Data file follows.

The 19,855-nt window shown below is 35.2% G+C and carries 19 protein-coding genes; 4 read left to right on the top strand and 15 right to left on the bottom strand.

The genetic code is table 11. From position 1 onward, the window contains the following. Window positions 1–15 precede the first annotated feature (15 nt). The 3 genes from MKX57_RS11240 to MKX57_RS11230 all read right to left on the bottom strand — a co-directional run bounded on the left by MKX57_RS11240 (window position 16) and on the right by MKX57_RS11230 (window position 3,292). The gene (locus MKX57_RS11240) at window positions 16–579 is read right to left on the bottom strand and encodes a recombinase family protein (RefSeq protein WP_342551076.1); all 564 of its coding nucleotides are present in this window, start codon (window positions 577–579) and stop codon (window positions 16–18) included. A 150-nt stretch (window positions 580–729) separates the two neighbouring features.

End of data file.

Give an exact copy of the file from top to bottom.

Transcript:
The 19,855-nt window shown below is 35.2% G+C and carries 19 protein-coding genes; 4 read left to right on the top strand and 15 right to left on the bottom strand.

The genetic code is table 11. From position 1 onward, the window contains the following. Window positions 1–15 precede the first annotated feature (15 nt). The 3 genes from MKX57_RS11240 to MKX57_RS11230 all read right to left on the bottom strand — a co-directional run bounded on the left by MKX57_RS11240 (window position 16) and on the right by MKX57_RS11230 (window position 3,292). The gene (locus MKX57_RS11240) at window positions 16–579 is read right to left on the bottom strand and encodes a recombinase family protein (RefSeq protein WP_342551076.1); all 564 of its coding nucleotides are present in this window, start codon (window positions 577–579) and stop codon (window positions 16–18) included. A 150-nt stretch (window positions 580–729) separates the two neighbouring features.